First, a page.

Concordia Plan Services (CPS), the insurance and benefits provider for the Lutheran Church-Missouri Synod, had a major problem: its three disjointed websites made it nearly impossible for users to find information and forms. As a result, customers resorted to calling support with basic requests, tying up support lines, causing customer dissatisfaction and increased support costs.
Our web design consolidated three websites and over 800 disjointed pages into a single 60-page user-centric website. The new website makes it easy for users to find information, resulting in a significant reduction of support calls and an overall improvement in customer satisfaction.
Problem: Unhappy Users =
Higher Support Costs
Concordia’s websites were failing both its users and the organization. The three websites were outdated in design, violated basic user experience principles, suffered from significant usability issues, and had a highly-disjointed information architecture. It was faster and easier for customers to call the support line than to find the information they needed online.
will stop doing business with your company because of bad experiences
will only give you one chance
more expensive to acquire a new customer than to keep an old one
Objectives: Improve User Experience
and Reduce Support Costs
To help Concordia solve its user satisfaction problem, improve usability, and reduce customer support costs, we set out to create a website that became the best performing website among all benefits administrators and insurance providers. Here is what we aimed to deliver:
- World-class responsive design that best represents Concordia
- User-centric Information Architecture (IA) based on five user types
- Intuitive navigation to the visitor-specific information and forms
- Wizard to help find common information and forms quickly
- Easy-to-use side-by-side plan comparison
Research & Strategy:
Foundation of Success
When it comes to the success of any website, understanding users’ needs and organizational objectives, along with having a sound strategy to unite the two is the foundation for the project’s success.
Web Design that Puts Users First
We started the web design project by interviewing Concordia's customers and developing five personas, each representing a separate user group. These interviews shed light on customers’ needs and revealed many opportunities to significantly improve user experience.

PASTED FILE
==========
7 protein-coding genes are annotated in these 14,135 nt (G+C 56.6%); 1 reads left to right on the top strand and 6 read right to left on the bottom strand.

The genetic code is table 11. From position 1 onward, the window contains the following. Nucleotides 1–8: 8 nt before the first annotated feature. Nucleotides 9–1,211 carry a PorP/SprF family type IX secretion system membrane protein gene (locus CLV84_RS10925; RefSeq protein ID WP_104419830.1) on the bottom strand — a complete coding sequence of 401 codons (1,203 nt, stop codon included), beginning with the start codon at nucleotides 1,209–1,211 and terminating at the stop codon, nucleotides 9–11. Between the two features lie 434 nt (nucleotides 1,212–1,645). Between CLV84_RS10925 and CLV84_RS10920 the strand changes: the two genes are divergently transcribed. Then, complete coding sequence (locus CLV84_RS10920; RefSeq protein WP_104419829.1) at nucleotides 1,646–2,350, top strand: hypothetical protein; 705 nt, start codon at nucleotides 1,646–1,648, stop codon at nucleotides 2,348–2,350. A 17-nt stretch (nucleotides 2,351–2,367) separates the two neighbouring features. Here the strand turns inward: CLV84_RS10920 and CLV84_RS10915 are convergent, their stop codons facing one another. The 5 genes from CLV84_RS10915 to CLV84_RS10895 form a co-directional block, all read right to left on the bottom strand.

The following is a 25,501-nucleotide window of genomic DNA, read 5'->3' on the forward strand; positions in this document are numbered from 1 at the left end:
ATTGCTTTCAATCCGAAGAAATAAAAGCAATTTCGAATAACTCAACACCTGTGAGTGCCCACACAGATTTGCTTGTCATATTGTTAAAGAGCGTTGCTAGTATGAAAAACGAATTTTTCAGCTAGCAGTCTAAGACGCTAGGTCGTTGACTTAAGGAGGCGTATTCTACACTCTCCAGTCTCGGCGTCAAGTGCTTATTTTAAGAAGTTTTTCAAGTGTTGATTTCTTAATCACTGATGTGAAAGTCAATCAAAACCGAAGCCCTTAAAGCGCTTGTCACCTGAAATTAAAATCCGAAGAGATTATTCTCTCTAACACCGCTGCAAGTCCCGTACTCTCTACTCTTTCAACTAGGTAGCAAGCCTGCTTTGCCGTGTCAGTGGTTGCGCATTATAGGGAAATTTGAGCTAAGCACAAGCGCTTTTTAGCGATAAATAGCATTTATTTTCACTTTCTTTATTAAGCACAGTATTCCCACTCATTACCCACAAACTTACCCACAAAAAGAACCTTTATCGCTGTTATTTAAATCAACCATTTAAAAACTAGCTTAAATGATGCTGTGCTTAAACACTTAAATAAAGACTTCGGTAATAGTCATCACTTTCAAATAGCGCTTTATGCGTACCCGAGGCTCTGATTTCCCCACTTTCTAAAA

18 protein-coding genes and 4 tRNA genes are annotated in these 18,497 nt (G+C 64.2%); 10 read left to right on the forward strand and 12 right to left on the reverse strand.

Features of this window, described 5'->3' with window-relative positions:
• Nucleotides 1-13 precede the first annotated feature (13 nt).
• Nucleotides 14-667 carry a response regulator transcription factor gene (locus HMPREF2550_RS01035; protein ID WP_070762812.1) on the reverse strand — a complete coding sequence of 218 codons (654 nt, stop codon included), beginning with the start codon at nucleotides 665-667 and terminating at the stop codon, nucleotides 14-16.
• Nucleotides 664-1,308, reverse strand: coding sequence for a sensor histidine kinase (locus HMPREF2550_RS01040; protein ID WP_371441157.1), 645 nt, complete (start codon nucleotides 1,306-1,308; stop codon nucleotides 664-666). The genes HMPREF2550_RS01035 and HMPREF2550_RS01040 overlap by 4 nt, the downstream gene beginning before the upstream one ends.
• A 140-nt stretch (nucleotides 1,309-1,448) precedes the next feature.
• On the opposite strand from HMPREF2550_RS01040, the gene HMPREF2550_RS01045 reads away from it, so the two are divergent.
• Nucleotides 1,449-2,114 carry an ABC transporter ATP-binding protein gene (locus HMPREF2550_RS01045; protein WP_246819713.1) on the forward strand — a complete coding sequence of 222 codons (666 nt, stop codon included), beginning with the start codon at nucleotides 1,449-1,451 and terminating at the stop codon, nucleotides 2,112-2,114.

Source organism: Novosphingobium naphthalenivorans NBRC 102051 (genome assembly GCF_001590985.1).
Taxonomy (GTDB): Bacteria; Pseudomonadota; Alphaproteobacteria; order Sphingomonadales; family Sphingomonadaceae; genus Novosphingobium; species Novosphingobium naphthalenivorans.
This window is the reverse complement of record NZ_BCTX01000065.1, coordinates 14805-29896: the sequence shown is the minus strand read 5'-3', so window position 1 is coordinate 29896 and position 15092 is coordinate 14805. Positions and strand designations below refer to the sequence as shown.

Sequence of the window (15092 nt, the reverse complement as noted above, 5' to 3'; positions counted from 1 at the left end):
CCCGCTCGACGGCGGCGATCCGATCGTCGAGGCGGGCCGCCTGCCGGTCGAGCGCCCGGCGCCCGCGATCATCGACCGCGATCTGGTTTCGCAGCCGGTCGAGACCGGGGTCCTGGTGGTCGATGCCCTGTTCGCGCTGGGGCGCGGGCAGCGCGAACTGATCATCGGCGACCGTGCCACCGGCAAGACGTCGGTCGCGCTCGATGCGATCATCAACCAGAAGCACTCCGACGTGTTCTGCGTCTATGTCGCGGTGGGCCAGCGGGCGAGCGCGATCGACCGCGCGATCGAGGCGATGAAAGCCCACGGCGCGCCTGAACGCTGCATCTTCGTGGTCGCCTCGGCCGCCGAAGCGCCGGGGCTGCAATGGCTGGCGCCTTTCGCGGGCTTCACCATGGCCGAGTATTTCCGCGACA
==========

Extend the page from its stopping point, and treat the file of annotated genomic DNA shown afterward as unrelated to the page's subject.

Discovery and Content Overhaul Workshop
Next, we traveled to Concordia’s headquarters in St. Louis, MO for a four-day discovery and content overhaul workshop. During the website design workshop, we learned about Concordia’s need to deliver certain information and matched it to the user needs we uncovered using qualitative and quantitative research.
Working alongside Concordia’s stakeholders, we eliminated unnecessary content and condensed 800 pages of organization-centric content into approximately 60 pages of user-centric content.
Inspiring and Authentic Photography
To bring the website to life, we flew our staff photographer to conduct a custom photoshoot. The photography showcased Concordia’s members and how they enhance the lives of the LCMS community. The photos captured the emotion, story and purpose of the Concordia Plan Services community.
Great Information Architecture
When it comes to insurance websites, Information Architecture (IA) is what makes it or breaks it when it comes to the findability of information. Back in the office, we put together a new user-centric information architecture that was tested using advanced tree-testing techniques to ensure that users could find information with ease.
Testing Before Building
Each page of the new website design was then painstakingly wireframed, prototyped, refined, and tested with real users to ensure the best possible user experience (UX). Our golden rule of testing early (with real users) and testing often ensured that we were on track to build a website that users actually wanted and not what we thought they wanted.
Result: Best Website among Insurance and Benefits Administrators